June 22, 2004

Linux systems now comprise more than half of world's fastest 500 computers

Author: Jay Lyman

Go back more than a few years ago and Linux had zero representation among
the world's fastest supercomputers, which relied on traditional, monolithic
mainframe machines running Unix or other operating systems. In
the last few years, however, the open source operating system has begun
dominating the list, thanks to clustering and Intel hardware in the
supercomputing market.

List co-compiler and one of the original editors of the 12-year-old Top 500 Fastest List Erich Strohmaier told
NewsForge that although there were no Linux systems when the list started
and only a few at the most five years ago, Linux is now clustering its way
to the top.

"The representation of Linux in the Top 500 list has increased quite a
bit in the last few years," Strohmaier said. "The number of cluster systems
has increased strongly in the last three to four years from a few to more
than half the list," he added, referring to 280 cluster systems on the latest list, released Monday.

Japan's Earth Simulator Center remains the world's fastest supercomputer, according to the Top 500 list. The United States owns the second- through fifth-fastest computers in the world.

Strohmaier said that although list creators, who use the Linpack benchmark to measure
performance of the world's biggest and baddest machines, do not break down
systems by operating system, a look at the number of clusters is a good
gauge of the number of Linux systems.

"Most run on one flavor of Linux or another," Strohmaier said. "We don't
have precise numbers, but almost every one is running Linux."

Strohmaier also said that IBM, which took the top vendor crown from HP in
the latest round, held three of the top five positions with high performance
cluster systems, which are used in academic, government, and other
supercomputing research.

Given its gains already, other operating system advancements, and the
fact that some high-performance jobs are better suited to more traditional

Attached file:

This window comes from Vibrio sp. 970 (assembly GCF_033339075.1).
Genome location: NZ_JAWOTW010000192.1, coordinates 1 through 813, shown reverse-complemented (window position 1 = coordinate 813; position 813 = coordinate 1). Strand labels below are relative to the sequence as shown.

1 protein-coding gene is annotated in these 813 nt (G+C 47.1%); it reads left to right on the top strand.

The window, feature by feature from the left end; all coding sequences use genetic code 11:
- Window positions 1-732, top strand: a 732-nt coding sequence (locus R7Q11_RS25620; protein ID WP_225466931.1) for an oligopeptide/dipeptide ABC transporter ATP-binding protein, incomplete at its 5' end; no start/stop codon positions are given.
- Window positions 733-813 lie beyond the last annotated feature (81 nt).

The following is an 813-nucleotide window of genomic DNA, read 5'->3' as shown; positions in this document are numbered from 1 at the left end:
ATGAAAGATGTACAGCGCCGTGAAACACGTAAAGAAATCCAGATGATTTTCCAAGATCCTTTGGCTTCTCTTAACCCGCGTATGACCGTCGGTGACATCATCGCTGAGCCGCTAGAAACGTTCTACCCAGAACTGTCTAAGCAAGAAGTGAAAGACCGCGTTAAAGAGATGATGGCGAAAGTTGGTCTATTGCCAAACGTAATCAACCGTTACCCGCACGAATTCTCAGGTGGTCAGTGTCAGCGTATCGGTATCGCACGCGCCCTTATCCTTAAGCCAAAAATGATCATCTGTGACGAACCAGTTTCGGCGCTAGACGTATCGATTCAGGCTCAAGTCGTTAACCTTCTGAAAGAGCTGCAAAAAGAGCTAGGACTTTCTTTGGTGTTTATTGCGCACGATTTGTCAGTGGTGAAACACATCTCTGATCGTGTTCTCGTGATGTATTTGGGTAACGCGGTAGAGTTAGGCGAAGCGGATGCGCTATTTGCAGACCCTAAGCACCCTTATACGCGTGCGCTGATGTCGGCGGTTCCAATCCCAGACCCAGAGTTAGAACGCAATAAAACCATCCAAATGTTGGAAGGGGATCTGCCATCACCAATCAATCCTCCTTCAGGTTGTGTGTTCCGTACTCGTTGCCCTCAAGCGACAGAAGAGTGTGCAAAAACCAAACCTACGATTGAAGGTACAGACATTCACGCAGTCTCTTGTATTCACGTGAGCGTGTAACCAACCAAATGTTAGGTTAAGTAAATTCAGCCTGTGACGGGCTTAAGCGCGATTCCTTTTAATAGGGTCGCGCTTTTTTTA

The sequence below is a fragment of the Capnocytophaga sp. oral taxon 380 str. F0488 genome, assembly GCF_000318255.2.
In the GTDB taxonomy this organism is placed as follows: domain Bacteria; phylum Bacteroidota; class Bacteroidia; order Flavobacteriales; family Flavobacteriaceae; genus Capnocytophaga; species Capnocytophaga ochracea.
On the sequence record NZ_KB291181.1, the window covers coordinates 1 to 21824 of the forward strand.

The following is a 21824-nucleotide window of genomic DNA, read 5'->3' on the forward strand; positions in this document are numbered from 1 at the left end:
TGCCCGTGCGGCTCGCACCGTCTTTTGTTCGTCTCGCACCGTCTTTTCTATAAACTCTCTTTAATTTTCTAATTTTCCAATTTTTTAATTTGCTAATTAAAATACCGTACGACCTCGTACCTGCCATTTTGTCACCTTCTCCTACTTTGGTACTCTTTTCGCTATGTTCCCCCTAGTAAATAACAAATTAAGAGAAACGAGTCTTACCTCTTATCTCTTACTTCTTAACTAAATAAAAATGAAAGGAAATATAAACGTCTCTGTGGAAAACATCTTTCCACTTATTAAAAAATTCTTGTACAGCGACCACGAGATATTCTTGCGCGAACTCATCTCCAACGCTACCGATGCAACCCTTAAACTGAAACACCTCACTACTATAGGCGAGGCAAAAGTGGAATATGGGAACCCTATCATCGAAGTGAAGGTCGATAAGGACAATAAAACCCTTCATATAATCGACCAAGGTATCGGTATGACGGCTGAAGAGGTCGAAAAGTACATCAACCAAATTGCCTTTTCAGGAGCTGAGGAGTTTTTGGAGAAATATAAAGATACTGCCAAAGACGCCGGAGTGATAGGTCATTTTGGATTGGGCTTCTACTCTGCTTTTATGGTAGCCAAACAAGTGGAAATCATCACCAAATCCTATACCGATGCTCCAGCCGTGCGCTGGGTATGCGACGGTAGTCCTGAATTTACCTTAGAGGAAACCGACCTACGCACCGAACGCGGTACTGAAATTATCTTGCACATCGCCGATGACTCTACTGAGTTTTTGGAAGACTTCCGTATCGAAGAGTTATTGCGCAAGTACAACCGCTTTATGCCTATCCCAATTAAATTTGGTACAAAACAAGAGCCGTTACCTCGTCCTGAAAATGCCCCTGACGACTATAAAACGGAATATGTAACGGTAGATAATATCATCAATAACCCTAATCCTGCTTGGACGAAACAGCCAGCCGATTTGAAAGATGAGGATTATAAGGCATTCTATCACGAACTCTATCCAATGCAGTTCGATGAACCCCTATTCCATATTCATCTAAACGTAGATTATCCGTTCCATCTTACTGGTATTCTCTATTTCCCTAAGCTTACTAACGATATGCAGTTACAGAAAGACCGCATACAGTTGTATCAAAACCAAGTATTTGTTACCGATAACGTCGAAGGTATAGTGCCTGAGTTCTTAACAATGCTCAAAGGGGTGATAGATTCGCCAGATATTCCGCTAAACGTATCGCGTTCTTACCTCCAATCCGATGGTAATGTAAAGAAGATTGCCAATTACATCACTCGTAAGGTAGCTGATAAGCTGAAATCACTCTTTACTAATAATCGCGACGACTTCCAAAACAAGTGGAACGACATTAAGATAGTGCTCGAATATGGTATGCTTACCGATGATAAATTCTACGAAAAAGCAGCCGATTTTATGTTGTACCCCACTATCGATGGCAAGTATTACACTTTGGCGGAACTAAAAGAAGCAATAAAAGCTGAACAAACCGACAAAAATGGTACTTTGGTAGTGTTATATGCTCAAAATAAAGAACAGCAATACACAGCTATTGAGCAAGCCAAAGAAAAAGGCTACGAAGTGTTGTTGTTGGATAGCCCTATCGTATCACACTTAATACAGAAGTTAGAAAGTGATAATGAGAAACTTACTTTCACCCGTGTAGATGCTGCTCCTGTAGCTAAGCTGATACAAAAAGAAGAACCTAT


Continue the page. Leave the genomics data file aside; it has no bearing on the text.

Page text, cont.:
supercomputers, Strohmaier said the clustering cavalcade will eventually
slow down.

Based on the last list of the Top 500 from the end of last year, industry
analyst and Harvard Research Group vice president of Linux strategy Bill
Claybrook estimated there were about 170 Linux systems in the Top 500.

As has been the case in industry, Linux is filling the slots previously
occupied by Unix systems, such as the SuperDome systems, which have dropped
off as Linux has risen, according to Claybrook.

In addition to cluster systems from IBM, HP, Dell, and other
manufacturers, Linux has also been used in other systems by SGI and others
using Itanium 2 or Xeon processors from Intel, Claybrook said.

The analyst tied the Linux gains on the Top 500 to those of Intel, which
provided processing power for 119 systems a year ago, 189 systems six
months ago, and a total of 287 systems in the latest list.

"That tells you right there that Linux is dominating," Claybrook said,
referring to Itanium 2 and Xeon processors. "Most of those Intel machines are
running Linux."

Of Intel's 287 systems on the list, 243 are clusters of some kind and almost
all, if not all of them, are running Linux, Claybrook estimated.

"It's growing rapidly, and I think it's going to continue," Claybrook said,
referring to the price/performance advantage of the open source operating
system. "Eventually, I think you'll find Linux is going to replace
everything on the Top 500 list."


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